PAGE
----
CHARLOTTE – To address the significance of oral health care for fur babies, the AVMA sponsors National Pet Dental Health Month every February. In honor of this, we will be doing a series of articles about dental health starting this week with a focus on cats.
While pet parents love their tiny tigers for their fierce, independent nature, it can also lead to the myth that cats do not need veterinary assistance because they take care of themselves. In the wild this is true, but our domesticated felines need help with their overall health, including dental care.
Although wild cats usually clean their teeth by chewing on bones or grass, our indoor kitties often don’t have a suitable replacement for this. Also, our feline friends cannot tell us that they are in pain verbally, and will rarely show that they are through their behavior. Statistically, most cats (80%) 3 years or older will have teeth and gum problems. This is thought to happen mostly from the accumulation of bacteria, debris and plaque from the food they eat. As our kitties age, this coating of germs hardens to form tartar. This tartar can irritate their gums and eventually cause gingivitis and potentially tooth loss in severe cases.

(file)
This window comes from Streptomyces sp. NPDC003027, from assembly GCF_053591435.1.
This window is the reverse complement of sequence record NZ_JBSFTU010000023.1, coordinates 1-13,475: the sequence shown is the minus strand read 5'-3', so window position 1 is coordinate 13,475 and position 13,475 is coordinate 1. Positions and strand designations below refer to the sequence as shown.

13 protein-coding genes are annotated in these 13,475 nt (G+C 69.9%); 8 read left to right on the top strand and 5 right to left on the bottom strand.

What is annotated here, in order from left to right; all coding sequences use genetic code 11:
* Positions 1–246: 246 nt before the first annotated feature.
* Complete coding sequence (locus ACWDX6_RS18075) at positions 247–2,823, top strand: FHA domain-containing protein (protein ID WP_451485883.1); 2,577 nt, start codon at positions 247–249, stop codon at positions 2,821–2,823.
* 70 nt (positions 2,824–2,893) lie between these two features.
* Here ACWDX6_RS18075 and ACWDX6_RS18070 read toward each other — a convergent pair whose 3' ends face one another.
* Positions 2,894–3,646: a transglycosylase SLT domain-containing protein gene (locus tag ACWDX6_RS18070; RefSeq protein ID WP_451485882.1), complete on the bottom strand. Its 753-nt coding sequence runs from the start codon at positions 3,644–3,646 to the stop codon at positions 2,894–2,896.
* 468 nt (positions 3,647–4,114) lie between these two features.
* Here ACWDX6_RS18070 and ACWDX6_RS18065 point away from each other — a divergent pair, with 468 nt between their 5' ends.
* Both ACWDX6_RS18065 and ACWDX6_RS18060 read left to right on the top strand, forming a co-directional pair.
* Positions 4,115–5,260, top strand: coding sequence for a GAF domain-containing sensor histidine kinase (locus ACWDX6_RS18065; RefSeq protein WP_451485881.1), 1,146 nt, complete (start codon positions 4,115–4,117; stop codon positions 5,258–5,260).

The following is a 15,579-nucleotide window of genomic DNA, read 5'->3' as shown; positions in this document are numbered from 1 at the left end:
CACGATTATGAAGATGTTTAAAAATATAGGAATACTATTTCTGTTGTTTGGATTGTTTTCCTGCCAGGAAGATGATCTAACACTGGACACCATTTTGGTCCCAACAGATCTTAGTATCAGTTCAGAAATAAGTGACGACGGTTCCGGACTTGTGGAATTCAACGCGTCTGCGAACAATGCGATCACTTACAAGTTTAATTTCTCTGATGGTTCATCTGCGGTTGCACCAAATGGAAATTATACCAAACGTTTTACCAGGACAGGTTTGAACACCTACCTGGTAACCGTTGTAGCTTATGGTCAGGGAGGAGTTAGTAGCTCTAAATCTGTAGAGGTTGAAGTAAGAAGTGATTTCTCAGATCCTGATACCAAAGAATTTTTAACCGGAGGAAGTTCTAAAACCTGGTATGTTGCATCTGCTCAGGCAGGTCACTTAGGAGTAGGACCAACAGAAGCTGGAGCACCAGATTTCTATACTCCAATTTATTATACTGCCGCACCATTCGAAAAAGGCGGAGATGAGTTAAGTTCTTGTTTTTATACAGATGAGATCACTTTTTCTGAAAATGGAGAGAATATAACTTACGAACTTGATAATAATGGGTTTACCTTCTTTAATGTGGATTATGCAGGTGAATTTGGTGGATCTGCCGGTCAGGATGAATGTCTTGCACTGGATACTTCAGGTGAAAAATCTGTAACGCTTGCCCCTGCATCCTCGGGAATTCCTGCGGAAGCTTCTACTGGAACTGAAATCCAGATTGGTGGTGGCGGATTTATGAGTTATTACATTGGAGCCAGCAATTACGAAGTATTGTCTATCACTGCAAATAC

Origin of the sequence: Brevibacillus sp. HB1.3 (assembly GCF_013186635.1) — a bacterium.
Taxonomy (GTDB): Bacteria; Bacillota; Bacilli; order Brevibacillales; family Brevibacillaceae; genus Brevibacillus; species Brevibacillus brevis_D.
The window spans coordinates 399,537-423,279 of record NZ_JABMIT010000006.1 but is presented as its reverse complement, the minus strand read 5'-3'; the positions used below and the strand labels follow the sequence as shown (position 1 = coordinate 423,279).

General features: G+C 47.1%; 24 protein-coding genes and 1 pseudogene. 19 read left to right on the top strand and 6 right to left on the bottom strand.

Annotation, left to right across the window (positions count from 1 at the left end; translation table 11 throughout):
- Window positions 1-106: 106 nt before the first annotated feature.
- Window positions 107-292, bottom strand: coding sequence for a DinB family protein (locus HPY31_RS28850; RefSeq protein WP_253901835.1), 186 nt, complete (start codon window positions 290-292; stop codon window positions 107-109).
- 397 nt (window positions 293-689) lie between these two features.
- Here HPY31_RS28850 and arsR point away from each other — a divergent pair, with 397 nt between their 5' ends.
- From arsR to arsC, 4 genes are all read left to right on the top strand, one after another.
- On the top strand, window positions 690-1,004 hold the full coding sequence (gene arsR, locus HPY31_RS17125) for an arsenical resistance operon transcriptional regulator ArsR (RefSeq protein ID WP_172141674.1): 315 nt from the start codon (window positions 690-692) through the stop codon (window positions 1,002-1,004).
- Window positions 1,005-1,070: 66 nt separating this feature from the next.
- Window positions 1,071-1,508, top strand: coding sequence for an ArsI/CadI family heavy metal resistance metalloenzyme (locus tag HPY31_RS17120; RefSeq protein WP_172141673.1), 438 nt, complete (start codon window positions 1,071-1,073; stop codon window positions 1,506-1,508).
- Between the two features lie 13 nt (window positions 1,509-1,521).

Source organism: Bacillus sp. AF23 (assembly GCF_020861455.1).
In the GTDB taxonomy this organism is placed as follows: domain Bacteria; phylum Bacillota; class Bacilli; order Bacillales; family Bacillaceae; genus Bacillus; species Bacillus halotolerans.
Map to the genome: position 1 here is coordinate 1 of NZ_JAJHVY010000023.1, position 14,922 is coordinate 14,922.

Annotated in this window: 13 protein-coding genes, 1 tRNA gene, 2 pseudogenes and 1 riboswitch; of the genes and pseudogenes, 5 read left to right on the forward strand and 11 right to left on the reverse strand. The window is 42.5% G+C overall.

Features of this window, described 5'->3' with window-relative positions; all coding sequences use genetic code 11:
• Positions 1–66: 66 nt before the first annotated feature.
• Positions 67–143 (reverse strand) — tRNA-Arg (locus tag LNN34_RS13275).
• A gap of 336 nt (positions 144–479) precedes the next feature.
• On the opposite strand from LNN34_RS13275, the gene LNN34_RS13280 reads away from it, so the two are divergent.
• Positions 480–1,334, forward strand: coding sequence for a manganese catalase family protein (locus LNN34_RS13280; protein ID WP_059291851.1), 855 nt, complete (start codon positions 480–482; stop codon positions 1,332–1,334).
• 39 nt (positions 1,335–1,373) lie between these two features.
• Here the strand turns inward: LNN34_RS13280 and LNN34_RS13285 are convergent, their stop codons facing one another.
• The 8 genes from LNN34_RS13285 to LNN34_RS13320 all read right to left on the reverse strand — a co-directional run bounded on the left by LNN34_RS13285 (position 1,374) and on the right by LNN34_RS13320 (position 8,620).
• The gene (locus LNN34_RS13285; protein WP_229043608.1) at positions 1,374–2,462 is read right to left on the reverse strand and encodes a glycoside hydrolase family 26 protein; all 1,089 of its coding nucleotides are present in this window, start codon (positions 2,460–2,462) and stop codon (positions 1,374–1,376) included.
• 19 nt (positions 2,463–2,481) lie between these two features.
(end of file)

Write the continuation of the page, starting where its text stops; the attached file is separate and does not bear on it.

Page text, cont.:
So, what can pet parents do to protect their cats from painful dental diseases? The key is prevention and early detection. Ask your veterinarian about dental cleanings and the top ways you can help clean your fur baby’s teeth at home.
Passionate Paws Animal Hospital is a proud member of the Union County Chamber of Commerce.